Three papers perform dynamic pricing with idle time data, all using business rules. Both Wagner et al. (2015) and Brandt and Dlugosch (2021) first ask an arriving customer for her intended destination. The approaches calculates the expected idle time for the customer’s intended destination as well as for locations in its vicinity. Their approach offers an incentive to the customer for leaving the vehicle at a nearby destination if its idle time undercuts that of the originally entered destination by at least a threshold. The provider chooses the threshold such that his benefit from the diversion exceeds the cost of the incentive offered to the customer. The authors recognize that this threshold is tedious to set and examine different threshold values. Both papers apply location–periodspecific idle times (see Table 2 and for further explanations Sect. 3.3) as they divide the freefloating system’s business area into socalled tiles and calculate average idle times for each tile and time period (Wagner et al. (2015): 1 h, Brandt and Dlugosch (2021): 30 min). They are indirectly anticipative because when they decide on prices when a customer arrives, they consider idle times at the destination when the trip ends and, thus indirectly capture the system’s future state and reward.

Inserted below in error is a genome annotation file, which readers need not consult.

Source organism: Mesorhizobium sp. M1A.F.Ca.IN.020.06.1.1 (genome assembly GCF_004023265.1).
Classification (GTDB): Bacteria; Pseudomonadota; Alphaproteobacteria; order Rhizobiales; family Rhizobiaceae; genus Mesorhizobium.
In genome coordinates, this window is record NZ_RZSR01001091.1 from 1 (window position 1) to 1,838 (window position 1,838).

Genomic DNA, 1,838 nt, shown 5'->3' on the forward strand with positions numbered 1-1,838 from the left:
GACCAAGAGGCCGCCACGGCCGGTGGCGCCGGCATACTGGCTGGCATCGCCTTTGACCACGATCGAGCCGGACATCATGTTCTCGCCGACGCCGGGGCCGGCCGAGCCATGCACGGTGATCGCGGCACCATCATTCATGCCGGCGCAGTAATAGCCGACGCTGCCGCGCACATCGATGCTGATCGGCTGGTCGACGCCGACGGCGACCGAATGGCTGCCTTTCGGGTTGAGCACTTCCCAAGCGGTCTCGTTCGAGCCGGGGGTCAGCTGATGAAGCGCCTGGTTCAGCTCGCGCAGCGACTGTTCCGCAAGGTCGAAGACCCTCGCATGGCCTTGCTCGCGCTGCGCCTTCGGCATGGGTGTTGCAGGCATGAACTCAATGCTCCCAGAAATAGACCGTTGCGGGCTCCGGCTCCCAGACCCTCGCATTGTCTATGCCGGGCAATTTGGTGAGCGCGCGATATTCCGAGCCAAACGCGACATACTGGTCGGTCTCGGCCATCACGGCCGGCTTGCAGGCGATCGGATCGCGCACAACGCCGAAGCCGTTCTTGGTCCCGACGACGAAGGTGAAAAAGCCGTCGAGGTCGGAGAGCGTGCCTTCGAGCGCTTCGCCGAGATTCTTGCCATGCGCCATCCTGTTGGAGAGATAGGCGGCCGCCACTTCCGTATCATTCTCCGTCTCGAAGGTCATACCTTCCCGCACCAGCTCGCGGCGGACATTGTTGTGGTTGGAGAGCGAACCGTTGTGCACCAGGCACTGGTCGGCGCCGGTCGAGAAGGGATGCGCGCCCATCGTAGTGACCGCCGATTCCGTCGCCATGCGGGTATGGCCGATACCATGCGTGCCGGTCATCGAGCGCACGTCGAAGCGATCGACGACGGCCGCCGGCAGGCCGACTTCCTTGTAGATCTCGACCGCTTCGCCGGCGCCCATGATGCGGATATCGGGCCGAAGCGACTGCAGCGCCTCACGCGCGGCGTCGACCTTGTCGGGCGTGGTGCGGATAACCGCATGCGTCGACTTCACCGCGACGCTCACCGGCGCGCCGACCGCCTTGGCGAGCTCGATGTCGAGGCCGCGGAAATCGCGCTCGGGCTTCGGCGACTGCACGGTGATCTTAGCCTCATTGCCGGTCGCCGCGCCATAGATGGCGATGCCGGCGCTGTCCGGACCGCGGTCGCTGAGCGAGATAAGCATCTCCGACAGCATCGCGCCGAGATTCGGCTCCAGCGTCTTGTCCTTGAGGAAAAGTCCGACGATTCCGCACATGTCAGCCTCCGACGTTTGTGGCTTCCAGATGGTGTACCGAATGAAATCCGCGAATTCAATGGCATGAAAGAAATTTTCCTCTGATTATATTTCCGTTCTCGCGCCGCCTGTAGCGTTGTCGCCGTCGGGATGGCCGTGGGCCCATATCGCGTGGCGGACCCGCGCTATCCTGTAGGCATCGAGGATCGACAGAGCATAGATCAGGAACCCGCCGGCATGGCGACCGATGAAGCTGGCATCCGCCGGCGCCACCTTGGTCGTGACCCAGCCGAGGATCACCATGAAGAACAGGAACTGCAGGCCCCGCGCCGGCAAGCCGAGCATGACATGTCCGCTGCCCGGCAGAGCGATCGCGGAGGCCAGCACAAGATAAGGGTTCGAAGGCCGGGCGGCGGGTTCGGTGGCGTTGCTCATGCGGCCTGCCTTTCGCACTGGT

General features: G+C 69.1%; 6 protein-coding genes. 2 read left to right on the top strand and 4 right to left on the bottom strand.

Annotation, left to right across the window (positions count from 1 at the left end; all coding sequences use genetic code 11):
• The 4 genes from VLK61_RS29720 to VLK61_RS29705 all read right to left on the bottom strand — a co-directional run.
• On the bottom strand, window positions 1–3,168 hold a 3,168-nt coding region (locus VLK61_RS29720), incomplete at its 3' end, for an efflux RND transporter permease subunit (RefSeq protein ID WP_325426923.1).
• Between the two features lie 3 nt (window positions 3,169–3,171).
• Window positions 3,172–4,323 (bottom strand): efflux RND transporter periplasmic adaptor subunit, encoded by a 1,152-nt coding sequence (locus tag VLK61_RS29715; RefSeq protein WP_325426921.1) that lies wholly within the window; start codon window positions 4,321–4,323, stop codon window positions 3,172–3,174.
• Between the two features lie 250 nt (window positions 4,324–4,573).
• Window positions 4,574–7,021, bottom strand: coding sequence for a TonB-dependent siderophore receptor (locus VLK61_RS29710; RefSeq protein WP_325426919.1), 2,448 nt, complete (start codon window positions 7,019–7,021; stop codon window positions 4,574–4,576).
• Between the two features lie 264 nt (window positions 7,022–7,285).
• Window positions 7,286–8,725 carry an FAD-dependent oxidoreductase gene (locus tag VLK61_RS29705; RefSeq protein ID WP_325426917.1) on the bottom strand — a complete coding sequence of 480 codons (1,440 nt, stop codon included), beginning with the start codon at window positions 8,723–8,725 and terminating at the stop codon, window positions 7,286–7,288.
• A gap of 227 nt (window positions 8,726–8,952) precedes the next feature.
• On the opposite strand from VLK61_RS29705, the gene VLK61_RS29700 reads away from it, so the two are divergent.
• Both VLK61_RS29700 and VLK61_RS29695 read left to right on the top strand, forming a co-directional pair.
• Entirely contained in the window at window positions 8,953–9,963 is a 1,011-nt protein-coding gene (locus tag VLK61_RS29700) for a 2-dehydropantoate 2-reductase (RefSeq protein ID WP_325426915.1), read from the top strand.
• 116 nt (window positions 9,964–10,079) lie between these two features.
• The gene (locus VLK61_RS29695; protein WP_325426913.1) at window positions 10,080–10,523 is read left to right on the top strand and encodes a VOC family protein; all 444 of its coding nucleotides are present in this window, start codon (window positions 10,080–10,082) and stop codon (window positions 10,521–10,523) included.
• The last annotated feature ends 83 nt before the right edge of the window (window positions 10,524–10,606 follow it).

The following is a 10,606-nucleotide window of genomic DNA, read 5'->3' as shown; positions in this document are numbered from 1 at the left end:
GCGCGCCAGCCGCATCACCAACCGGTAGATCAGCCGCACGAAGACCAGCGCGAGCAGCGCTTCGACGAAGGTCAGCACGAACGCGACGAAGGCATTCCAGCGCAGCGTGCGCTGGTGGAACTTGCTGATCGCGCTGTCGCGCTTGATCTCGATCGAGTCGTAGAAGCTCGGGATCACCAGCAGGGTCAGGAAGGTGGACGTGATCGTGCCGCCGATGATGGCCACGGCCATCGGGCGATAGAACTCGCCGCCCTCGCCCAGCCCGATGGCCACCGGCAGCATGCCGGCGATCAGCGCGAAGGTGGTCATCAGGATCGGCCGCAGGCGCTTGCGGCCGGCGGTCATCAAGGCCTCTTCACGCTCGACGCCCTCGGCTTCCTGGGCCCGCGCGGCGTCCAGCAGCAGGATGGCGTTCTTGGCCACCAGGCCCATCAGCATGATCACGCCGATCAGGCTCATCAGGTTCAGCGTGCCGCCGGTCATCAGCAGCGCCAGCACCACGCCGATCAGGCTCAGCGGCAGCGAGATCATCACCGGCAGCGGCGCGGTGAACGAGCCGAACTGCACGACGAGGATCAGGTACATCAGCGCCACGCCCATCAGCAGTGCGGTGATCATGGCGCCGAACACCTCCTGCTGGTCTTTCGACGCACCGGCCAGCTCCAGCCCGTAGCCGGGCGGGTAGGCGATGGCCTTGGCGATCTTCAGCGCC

Neijmeijer et al. (2020) use idle times in a realworld experiment to set prices. The core idea of the pricing approach is to achieve a good service level by having homogeneous idle times across the entire business area. To price a vehicle when a customer arrives, the average idle time at its current location for the current time period is considered (location–periodspecific idle time, see Table 2 and for further explanations Sect. 3.3). As only current values are considered, we classify the approach as myopic.
As mentioned above, the pricing approaches in all three papers are handson business rules where prices are set based on thresholds or a target idle time for the whole system. Moreover, the pricing approach of Neijmeijer et al. (2020) is myopic and does not consider future profit. In contrast, our pricing approach calculates prices using an optimization procedure and anticipates future rewards.